Despite some staging crosswinds, Light Opera Works sets sail with mostly solid “Pinafore”

Sun Jun 09, 2013 at 1:44 pm

By Dennis Polkow

Sarah Kelly (Josephine), Michael Cavalieri (Capt. Corcoran) and James Harms (Sir Joseph Porter) in Light Opera Works’ “H.M.S. Pinafore.” Photo: Chris Ocken

In its time, H.M.S. Pinafore was not only a biting satire on the class distinctions that were part of the established social order of Victorian England, but the work was also the first mega-success of its co-creators, William S. Gilbert and Arthur Sullivan.

Although much of Pinafore is merely a foretaste of the ultimate marriage of melody and chatter that would come to be the duo’s trademark, the work remains a wonderful feel-good show that really does, well, make you feel good.

And of course, it’s always nice to see Light Opera Works doing light opera—in this case, it’s first full-length operetta in two years and the only work in the genre during a season of popular musicals, as has become the established company pattern.

One innovative aspect of director Rudy Hogenmiller’s current production is the idea of an African-American Little Buttercup, played by Dawn Bless. This is not merely a case of colorblind casting, which many other area companies practice — four of the twelve chorus of sailors are black, for instance — but in this case, Buttercup is reimagined as an evocative figure from the far outreaches of the British empire.

Not the smooth mezzo-soprano sensibility we are used to hearing in this role, it was ironically when Bless tried to sound operatic, such as in “I’m called Little Buttercup” that the portrayal became problematically riddled with unpredictable vibrato. When she kept to a steady center for her voice, which is really more of a pop-infused, gospel-like timbre and technique, it worked far better.

It has become a given that senior leads will be played by James Harms at Light Opera Works, and here, Harms’ take on Sir James Porter was given a prominence in the staging that sometimes superseded the character’s role in the work itself.

At the time, audiences loved the role because it was a sendup of real-life First Lord of the Admiralty W. H. Smith, a politician with no nautical experience who had nonetheless been put in charge of the royal navy; indeed, he became so associated with his satirical operetta character that the lord notoriously came to be known as “Pinafore Smith.”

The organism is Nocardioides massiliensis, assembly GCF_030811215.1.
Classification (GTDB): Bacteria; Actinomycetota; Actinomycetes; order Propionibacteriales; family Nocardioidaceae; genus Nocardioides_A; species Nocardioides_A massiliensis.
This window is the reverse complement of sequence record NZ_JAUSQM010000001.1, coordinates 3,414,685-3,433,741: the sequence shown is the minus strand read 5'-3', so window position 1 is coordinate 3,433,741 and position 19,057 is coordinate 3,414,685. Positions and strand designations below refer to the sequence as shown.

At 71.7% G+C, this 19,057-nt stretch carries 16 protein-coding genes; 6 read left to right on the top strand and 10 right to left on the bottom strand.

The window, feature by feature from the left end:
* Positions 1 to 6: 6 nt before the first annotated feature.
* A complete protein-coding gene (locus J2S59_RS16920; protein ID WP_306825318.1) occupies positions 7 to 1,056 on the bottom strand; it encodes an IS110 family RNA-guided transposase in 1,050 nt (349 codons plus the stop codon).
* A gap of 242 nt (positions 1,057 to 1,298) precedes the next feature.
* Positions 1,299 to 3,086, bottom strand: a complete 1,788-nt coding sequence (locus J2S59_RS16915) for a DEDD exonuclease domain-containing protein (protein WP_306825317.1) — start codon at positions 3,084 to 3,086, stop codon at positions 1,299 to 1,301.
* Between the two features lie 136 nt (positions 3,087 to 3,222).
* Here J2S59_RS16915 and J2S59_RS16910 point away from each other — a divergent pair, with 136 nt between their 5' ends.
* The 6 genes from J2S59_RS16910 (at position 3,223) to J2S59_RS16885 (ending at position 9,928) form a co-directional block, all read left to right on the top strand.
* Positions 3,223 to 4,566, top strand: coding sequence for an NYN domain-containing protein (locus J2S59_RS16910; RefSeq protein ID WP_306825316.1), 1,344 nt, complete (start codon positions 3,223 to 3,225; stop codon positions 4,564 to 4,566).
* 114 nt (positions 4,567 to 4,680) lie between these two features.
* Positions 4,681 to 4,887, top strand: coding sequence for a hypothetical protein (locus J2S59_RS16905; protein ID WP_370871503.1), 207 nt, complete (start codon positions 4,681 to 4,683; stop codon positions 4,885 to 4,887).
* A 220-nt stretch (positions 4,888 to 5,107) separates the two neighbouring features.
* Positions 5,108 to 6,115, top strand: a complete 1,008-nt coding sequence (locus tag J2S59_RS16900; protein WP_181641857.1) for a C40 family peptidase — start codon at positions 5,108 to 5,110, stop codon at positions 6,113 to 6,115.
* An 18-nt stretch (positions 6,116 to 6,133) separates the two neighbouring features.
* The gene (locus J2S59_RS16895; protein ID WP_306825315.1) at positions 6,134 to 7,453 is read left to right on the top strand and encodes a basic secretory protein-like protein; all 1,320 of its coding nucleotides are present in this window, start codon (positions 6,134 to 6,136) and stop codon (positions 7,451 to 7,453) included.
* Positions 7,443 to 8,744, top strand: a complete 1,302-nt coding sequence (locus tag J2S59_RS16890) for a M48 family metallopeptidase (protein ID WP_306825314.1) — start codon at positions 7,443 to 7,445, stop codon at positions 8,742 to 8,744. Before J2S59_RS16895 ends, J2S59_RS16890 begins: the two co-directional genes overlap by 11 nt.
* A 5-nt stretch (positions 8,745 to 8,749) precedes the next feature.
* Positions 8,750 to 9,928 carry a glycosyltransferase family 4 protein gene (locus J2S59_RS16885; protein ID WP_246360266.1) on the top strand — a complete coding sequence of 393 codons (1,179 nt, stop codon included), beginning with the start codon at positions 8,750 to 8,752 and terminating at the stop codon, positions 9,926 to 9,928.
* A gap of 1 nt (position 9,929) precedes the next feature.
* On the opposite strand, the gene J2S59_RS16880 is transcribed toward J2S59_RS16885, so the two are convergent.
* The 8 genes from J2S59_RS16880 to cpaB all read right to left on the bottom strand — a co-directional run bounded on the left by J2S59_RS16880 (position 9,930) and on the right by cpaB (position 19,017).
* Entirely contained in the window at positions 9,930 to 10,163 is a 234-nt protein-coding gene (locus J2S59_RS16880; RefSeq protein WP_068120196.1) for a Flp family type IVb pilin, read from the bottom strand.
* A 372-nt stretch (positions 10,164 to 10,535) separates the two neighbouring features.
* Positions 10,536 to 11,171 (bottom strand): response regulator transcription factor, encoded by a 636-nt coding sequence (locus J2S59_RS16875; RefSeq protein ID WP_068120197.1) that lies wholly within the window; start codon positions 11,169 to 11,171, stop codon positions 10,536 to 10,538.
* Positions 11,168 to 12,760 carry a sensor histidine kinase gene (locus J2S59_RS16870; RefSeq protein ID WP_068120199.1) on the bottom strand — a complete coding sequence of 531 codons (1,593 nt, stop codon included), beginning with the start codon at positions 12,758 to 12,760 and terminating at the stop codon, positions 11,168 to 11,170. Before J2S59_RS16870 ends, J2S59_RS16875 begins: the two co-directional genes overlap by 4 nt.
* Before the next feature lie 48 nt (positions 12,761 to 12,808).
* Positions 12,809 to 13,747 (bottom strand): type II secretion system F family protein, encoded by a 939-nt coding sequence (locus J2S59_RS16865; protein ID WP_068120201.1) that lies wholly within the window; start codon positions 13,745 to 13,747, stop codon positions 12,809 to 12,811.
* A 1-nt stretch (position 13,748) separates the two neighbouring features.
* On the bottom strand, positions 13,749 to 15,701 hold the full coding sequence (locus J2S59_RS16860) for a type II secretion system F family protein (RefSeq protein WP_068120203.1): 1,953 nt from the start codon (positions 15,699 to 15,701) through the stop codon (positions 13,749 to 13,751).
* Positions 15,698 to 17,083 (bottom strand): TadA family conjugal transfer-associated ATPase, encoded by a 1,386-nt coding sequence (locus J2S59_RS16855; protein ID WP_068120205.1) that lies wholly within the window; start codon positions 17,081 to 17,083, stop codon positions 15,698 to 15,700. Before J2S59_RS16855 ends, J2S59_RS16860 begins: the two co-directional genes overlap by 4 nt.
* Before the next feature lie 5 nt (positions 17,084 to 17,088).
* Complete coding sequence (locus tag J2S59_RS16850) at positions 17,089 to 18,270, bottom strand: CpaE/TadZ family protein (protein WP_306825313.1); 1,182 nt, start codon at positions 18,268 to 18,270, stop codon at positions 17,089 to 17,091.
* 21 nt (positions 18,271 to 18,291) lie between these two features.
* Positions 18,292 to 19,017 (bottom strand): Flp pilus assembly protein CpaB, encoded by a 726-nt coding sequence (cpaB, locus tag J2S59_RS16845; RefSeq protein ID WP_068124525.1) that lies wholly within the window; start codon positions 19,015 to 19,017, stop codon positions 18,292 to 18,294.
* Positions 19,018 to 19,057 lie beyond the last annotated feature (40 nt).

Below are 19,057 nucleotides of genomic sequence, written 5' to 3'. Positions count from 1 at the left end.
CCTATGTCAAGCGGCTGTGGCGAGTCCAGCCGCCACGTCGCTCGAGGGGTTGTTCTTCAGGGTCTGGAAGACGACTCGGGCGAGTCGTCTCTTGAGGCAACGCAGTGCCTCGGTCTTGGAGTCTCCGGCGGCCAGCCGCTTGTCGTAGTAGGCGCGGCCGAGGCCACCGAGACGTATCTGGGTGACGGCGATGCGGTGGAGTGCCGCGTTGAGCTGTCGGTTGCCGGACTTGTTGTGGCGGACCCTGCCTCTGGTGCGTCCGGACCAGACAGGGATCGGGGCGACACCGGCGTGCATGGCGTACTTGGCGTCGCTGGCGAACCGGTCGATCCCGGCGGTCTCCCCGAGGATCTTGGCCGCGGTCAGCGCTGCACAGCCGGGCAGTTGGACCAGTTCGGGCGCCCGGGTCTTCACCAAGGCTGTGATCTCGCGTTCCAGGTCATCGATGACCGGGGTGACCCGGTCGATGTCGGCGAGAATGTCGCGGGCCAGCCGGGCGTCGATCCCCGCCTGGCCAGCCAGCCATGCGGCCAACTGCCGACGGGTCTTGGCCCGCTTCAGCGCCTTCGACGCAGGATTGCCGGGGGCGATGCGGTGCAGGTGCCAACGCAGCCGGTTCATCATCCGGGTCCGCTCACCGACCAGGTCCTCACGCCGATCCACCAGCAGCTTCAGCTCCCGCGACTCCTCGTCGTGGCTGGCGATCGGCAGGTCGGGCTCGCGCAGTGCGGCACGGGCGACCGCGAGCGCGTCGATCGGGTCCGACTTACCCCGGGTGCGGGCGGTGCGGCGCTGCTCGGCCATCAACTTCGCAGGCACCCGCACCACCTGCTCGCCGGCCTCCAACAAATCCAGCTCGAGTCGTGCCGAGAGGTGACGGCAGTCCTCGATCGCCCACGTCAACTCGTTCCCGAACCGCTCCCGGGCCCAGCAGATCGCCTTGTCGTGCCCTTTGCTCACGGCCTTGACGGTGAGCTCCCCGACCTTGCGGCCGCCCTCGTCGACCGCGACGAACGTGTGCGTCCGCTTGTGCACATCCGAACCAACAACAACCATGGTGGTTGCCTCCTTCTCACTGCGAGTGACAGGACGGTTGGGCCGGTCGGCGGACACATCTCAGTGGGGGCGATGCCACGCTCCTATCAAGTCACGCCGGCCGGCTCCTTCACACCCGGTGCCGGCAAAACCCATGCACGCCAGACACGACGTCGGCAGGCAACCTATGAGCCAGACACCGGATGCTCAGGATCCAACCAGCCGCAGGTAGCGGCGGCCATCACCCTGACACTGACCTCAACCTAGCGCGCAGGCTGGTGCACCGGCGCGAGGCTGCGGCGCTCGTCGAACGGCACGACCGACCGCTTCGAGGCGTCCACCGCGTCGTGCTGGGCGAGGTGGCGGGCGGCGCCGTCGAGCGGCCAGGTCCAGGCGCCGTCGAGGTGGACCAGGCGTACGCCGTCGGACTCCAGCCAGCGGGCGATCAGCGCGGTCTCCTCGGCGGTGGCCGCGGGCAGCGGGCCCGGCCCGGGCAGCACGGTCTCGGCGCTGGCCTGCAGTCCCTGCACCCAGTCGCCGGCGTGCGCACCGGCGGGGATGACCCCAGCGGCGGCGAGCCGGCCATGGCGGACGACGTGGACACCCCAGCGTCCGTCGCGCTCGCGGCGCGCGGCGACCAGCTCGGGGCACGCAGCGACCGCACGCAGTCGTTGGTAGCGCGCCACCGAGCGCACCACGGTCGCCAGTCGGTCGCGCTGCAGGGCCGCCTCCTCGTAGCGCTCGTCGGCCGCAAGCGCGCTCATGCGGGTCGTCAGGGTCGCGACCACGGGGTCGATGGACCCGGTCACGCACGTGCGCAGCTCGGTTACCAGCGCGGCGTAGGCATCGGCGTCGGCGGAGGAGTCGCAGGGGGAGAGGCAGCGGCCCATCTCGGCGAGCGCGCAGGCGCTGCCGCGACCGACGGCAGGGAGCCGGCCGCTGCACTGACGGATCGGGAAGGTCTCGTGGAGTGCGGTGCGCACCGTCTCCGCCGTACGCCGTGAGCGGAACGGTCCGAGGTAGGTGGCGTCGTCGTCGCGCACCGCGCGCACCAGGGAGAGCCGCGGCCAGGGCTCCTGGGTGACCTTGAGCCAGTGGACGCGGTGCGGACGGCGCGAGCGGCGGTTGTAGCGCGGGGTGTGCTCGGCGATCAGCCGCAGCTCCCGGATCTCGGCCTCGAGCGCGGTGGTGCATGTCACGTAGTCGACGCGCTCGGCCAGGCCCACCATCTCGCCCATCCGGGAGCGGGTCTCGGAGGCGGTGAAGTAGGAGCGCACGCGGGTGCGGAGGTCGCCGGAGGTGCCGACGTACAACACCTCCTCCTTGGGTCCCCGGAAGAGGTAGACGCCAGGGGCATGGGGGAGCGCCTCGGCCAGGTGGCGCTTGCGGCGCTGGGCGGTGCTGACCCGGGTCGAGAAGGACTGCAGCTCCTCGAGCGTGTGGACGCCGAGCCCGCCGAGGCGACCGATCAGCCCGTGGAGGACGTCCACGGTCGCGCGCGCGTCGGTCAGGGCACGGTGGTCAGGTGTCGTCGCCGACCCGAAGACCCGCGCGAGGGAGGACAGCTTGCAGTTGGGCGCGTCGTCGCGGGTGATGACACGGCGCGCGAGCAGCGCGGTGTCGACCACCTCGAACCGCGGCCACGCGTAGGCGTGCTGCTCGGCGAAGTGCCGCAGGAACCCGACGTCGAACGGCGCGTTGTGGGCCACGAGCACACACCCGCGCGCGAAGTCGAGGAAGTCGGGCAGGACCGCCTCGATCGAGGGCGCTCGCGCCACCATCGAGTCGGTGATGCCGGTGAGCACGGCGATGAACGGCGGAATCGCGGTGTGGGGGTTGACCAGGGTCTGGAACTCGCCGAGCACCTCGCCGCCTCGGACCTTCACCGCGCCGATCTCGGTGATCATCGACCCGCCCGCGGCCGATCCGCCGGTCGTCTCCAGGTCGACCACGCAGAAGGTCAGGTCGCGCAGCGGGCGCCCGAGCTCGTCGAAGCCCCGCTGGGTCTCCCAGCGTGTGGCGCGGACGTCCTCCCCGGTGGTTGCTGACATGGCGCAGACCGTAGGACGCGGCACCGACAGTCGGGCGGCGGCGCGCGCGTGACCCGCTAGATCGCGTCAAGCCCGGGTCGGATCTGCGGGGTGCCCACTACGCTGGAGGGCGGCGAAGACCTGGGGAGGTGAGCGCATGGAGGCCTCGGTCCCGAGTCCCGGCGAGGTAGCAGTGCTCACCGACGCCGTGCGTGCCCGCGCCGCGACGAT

Rather than arrogantly boasting about being an admiral despite never having been to sea as the character was originally conceived, Harms’ Porter tries to hide that fact by sheepishly coming on board as a stowaway in civilian clothes who then whispers the repeated lines about his position as if he has enough of a conscience to care what others might think. The chorus, in turn, inaudibly whispers their repeated affirmations, which worked neither musically nor dramatically.

Harms certainly lent considerable comedy to his portrayal and sang the role well, but this general conception of the character seemed superimposed over the storyline.

The Captain of the Pinafore was played by Michael Cavalieri, not only a fine comic actor, but who sang with a baritone that sounded quite luxurious for a role that more often emphasizes comedy over vocalism.

Tenor Dane M. Thomas made a wonderful leading man Ralph Rackstraw, tongue firmly in cheek and a clarion sound throughout. Soprano Sarah Kelly was a bit less vocally predicable as heroine Josephine, but when she wasn’t oversinging or swallowing her consonants, was at her most effective.

Roger L. Bingaman led the orchestra and onstage chorus with enthusiasm, precision and humor, the quality of the diction of the chorus crisp enough that every word could be plainly heard.

Light Opera Works’ H.M.S. Pinafore runs through June 16 at Northwestern University’s Cahn Auditorium, 600 Emerson St. (at Sheridan Rd.), Evanston;; 847-920-5360.     

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